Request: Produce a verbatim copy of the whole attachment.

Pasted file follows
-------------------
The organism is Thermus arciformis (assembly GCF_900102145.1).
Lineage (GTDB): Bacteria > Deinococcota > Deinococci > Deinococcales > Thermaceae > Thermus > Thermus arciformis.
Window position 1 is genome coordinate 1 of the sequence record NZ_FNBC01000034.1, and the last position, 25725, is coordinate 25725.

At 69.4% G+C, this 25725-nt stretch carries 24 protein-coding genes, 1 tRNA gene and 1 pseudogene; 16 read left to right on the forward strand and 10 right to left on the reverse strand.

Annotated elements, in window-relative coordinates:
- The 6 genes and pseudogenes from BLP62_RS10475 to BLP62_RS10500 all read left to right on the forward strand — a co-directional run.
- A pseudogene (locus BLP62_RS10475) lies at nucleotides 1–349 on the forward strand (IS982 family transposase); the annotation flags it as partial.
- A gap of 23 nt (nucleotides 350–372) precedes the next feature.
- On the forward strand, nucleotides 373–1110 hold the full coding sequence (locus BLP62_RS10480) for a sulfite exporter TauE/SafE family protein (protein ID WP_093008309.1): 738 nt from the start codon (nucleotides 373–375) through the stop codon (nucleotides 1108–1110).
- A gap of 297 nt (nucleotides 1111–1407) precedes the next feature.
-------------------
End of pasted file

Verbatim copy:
The organism is Thermus arciformis (assembly GCF_900102145.1).
Lineage (GTDB): Bacteria > Deinococcota > Deinococci > Deinococcales > Thermaceae > Thermus > Thermus arciformis.
Window position 1 is genome coordinate 1 of the sequence record NZ_FNBC01000034.1, and the last position, 25725, is coordinate 25725.

At 69.4% G+C, this 25725-nt stretch carries 24 protein-coding genes, 1 tRNA gene and 1 pseudogene; 16 read left to right on the forward strand and 10 right to left on the reverse strand.

Annotated elements, in window-relative coordinates:
- The 6 genes and pseudogenes from BLP62_RS10475 to BLP62_RS10500 all read left to right on the forward strand — a co-directional run.
- A pseudogene (locus BLP62_RS10475) lies at nucleotides 1–349 on the forward strand (IS982 family transposase); the annotation flags it as partial.
- A gap of 23 nt (nucleotides 350–372) precedes the next feature.
- On the forward strand, nucleotides 373–1110 hold the full coding sequence (locus BLP62_RS10480) for a sulfite exporter TauE/SafE family protein (protein ID WP_093008309.1): 738 nt from the start codon (nucleotides 373–375) through the stop codon (nucleotides 1108–1110).
- A gap of 297 nt (nucleotides 1111–1407) precedes the next feature.